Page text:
after deciding to leave magaret river after three months, there was still the question where to go next. my original idea to go east was getting less attractive each day as it was getting cold down south and it would get colder and rainy over the following months, so i started thinking about going north instead. the only problem: the distances are huge, there is little in between places and not much options besides following the highway. since it seems the way to travel australia is rather by car or better a 4WD, i took a quick quiz at the internet and saw an add for a trip to the north on an old landcruiser with a roof-rack tagging a trailer with a boat. it seemed like plenty of space to get my bicycle on board. after an email, a call and a meeting, ben, the driver and proud owner, invited me for a short trip to the south first. since i hadn’t seen this part and the hostel was now very quiet after the season had ended, i was keen to come along. even if that meant i had to be ready in 3 hours. well i was used to a hurried departure.

we passed pemberton again towards windy harbour where we spend the first night. it was strange after 3 month in a hostel to sit by a campfire in the middle of nowhere. first there is always a bit too much concern about the limitations. no shower, no kitchen, no light switch but strangely this fades quickly and the focus shifts more to the experience of simplicity. being thankful for a swim and the fresh feeling without a shower, for the hot food without a kitchen and the glowing of the camp fire which has just more to offer than a light bulb.

we took a look at a couple of beaches along the way. places i wouldn’t have reached by bike since it was only sand tracks inaccessible with a loaded touring bike. most of those beaches where completely deserted.

we made it as far as denmark, a cozy little town in the south west. from there we started back towards magaret river.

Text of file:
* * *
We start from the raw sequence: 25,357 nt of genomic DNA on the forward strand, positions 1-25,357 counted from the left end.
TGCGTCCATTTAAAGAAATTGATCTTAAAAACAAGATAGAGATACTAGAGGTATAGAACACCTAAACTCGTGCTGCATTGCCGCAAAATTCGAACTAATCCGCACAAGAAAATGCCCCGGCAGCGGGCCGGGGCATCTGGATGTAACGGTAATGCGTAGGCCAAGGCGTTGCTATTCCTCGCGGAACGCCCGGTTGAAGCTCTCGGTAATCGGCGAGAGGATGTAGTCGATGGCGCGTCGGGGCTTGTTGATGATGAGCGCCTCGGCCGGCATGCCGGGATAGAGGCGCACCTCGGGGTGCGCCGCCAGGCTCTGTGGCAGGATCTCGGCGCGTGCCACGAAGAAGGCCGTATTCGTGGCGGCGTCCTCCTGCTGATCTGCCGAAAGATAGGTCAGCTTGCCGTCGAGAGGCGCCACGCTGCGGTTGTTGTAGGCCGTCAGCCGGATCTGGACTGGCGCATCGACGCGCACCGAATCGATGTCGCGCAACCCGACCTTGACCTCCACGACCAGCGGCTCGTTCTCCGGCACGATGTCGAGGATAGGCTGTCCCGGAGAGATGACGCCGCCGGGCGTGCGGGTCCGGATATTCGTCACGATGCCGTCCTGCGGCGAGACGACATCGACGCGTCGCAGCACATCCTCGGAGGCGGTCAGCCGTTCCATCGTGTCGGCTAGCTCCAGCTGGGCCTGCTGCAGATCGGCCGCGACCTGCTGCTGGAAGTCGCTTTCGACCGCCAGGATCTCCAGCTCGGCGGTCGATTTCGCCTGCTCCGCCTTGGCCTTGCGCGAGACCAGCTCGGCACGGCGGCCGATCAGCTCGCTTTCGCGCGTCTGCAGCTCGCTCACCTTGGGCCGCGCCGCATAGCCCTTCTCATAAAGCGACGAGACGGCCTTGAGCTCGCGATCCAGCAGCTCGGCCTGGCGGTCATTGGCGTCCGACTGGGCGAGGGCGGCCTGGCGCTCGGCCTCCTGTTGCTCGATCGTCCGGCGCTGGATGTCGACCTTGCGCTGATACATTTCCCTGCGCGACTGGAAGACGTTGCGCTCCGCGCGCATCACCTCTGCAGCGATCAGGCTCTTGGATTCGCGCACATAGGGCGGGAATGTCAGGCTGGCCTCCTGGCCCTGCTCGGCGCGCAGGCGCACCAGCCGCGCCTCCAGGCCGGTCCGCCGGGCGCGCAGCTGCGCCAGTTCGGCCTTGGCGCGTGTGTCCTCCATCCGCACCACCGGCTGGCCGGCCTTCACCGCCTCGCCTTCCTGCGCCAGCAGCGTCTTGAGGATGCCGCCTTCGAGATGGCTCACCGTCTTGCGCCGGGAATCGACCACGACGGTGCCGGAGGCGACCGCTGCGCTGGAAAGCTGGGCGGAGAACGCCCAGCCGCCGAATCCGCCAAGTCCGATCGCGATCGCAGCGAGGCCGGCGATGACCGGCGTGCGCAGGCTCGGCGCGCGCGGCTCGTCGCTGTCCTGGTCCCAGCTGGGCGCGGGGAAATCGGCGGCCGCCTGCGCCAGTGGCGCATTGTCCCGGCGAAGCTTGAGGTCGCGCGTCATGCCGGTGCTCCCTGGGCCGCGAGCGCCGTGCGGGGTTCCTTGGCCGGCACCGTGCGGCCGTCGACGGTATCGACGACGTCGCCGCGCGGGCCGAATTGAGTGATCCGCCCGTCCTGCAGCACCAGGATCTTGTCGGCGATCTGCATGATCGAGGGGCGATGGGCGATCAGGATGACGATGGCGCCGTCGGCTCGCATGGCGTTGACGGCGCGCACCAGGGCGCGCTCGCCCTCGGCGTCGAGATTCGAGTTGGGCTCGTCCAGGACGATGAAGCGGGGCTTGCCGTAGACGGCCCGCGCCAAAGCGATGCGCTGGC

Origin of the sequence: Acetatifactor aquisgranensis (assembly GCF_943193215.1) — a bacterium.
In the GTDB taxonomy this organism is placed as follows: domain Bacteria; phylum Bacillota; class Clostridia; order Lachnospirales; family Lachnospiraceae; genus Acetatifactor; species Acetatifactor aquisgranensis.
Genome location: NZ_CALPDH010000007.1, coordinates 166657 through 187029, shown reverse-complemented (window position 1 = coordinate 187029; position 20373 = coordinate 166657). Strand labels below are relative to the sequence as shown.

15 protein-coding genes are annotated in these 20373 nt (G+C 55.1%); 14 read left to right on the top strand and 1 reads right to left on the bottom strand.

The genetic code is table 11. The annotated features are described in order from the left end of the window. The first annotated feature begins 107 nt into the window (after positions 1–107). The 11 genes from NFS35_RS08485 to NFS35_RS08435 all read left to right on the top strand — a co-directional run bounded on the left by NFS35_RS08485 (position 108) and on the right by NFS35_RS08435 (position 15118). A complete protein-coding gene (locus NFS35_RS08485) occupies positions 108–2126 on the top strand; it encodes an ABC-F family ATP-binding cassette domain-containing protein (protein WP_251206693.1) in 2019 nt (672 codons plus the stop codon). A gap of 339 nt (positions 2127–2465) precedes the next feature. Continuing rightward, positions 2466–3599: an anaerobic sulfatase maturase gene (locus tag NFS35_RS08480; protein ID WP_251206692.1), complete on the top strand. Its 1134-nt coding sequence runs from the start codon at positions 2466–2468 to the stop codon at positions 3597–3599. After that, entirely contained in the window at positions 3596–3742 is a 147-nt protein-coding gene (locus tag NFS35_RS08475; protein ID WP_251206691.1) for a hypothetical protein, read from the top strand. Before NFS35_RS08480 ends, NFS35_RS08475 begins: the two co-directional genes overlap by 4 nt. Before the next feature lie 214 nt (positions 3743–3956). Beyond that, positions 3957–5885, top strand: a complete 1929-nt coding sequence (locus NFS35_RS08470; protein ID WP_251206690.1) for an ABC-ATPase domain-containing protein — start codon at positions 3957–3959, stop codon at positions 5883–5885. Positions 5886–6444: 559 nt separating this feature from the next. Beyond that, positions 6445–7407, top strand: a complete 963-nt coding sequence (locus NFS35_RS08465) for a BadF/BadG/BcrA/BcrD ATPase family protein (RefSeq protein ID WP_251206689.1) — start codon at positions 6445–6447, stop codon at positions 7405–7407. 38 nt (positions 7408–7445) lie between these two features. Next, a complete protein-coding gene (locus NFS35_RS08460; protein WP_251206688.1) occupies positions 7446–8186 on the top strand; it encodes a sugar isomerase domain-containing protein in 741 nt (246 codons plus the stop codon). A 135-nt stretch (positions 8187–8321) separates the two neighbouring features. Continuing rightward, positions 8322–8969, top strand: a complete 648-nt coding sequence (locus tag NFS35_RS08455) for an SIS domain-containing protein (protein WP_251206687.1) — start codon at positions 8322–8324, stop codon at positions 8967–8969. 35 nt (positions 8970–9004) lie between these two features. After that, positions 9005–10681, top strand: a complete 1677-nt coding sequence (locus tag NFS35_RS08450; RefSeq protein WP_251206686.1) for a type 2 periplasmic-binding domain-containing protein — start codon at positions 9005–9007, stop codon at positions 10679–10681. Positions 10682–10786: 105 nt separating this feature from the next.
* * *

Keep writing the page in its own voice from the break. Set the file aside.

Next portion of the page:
on our way back we set up camp at black point. a remote spot only frequented by locals and surfers.

there we met up with ian, who would join us on the trip north, and two friends of him and ben. for dinner we had the salmon ben caught the day before. i didn’t mind having only fish for dinner. it seems that my decision to become a vegetarian was mostly influenced by not knowing where the food comes from and not being able to be thankful for the meal, as there was hardly any effort involved in getting it. i will see if that is just an exception lasting for this trip. the rest of the time the boys spend surfing while i picked up the guitar, spend some time reading and was slowly getting back into the mood for travelling.



to get out of the hostel we made a road trip to pemberton. famous for its huge karri trees which were used as a fire-lookout. the most famous one being the gloucester tree. the way you climb up is still the same, just some metal rods sticking out of the bunk like a spiral staircase. the second tree we visited, the bicentennial tree, was even more impressive with a lookout platform 75 meters above the ground. and up we go…

there is no fear of actually falling down, but there are still some shaky legs involved when the rods are a bit further apart.

soon there is more to come about a road trip to the north…